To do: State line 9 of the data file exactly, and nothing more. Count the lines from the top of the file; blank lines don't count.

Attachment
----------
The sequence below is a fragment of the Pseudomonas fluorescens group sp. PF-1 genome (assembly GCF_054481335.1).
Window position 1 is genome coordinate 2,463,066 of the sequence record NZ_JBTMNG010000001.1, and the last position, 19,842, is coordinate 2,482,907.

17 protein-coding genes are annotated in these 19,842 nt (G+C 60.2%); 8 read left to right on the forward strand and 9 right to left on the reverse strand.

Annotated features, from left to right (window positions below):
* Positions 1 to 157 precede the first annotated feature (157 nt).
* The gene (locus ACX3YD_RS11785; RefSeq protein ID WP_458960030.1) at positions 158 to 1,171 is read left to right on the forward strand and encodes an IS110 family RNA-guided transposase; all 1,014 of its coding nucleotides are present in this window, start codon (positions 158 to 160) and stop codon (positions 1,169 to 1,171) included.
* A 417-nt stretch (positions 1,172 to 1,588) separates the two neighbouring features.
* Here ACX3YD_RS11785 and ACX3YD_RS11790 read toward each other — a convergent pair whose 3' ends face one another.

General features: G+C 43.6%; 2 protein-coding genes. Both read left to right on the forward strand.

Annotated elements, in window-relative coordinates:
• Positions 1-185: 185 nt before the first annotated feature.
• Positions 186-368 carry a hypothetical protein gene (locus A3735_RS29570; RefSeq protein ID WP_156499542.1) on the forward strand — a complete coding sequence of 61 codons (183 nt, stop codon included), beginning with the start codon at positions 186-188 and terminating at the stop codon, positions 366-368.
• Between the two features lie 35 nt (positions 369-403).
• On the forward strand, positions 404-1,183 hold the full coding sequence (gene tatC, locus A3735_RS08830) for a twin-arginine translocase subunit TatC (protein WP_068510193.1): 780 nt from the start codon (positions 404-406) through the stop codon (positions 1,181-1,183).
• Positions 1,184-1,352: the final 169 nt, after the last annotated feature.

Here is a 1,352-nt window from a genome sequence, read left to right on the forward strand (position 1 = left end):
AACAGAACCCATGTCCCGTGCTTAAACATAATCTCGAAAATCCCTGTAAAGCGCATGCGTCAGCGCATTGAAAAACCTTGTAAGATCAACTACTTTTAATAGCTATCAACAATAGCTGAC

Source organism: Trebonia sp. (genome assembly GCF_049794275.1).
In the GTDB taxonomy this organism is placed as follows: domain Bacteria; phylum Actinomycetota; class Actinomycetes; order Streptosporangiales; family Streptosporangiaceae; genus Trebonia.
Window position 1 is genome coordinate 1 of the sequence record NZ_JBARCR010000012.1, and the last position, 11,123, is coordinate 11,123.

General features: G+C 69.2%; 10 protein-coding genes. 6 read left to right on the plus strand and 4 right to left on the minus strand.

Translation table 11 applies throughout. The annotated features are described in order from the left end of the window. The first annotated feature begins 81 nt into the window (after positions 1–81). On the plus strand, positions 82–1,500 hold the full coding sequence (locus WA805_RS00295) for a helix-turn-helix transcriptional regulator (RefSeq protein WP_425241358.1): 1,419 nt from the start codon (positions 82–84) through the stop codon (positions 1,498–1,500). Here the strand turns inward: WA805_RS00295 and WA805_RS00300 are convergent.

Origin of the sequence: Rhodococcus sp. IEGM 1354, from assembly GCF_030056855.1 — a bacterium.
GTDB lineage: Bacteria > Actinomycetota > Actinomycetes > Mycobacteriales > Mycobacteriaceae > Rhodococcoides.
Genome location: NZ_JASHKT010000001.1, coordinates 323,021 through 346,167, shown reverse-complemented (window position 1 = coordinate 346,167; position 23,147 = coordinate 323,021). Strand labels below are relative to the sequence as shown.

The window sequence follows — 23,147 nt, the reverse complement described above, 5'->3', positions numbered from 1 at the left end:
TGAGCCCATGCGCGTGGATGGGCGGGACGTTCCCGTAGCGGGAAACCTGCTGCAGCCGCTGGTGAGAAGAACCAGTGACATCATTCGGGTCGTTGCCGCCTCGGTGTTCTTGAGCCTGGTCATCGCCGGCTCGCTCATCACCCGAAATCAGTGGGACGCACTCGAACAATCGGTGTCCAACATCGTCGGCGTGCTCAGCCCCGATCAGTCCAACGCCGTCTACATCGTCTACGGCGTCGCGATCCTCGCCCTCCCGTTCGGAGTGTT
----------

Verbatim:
General features: G+C 43.6%; 2 protein-coding genes. Both read left to right on the forward strand.